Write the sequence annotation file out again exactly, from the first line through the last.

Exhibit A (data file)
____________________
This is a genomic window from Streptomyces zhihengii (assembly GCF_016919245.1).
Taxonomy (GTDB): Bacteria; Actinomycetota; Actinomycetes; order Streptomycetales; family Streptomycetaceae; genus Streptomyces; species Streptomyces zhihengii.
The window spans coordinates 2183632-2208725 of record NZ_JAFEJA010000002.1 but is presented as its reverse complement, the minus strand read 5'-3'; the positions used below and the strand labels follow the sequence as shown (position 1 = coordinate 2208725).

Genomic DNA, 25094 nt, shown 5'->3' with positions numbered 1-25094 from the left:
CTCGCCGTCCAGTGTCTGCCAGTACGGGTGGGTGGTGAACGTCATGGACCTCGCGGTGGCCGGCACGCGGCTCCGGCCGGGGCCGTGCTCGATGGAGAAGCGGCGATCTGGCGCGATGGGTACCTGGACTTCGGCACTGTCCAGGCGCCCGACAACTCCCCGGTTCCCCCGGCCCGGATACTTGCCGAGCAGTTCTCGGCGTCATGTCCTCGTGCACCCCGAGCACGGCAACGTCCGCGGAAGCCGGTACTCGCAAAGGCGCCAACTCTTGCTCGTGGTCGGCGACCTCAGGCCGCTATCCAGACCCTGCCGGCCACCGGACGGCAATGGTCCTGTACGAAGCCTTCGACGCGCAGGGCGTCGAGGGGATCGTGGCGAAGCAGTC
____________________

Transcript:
This is a genomic window from Streptomyces zhihengii (assembly GCF_016919245.1).
Taxonomy (GTDB): Bacteria; Actinomycetota; Actinomycetes; order Streptomycetales; family Streptomycetaceae; genus Streptomyces; species Streptomyces zhihengii.
The window spans coordinates 2183632-2208725 of record NZ_JAFEJA010000002.1 but is presented as its reverse complement, the minus strand read 5'-3'; the positions used below and the strand labels follow the sequence as shown (position 1 = coordinate 2208725).

Genomic DNA, 25094 nt, shown 5'->3' with positions numbered 1-25094 from the left:
CTCGCCGTCCAGTGTCTGCCAGTACGGGTGGGTGGTGAACGTCATGGACCTCGCGGTGGCCGGCACGCGGCTCCGGCCGGGGCCGTGCTCGATGGAGAAGCGGCGATCTGGCGCGATGGGTACCTGGACTTCGGCACTGTCCAGGCGCCCGACAACTCCCCGGTTCCCCCGGCCCGGATACTTGCCGAGCAGTTCTCGGCGTCATGTCCTCGTGCACCCCGAGCACGGCAACGTCCGCGGAAGCCGGTACTCGCAAAGGCGCCAACTCTTGCTCGTGGTCGGCGACCTCAGGCCGCTATCCAGACCCTGCCGGCCACCGGACGGCAATGGTCCTGTACGAAGCCTTCGACGCGCAGGGCGTCGAGGGGATCGTGGCGAAGCAGTC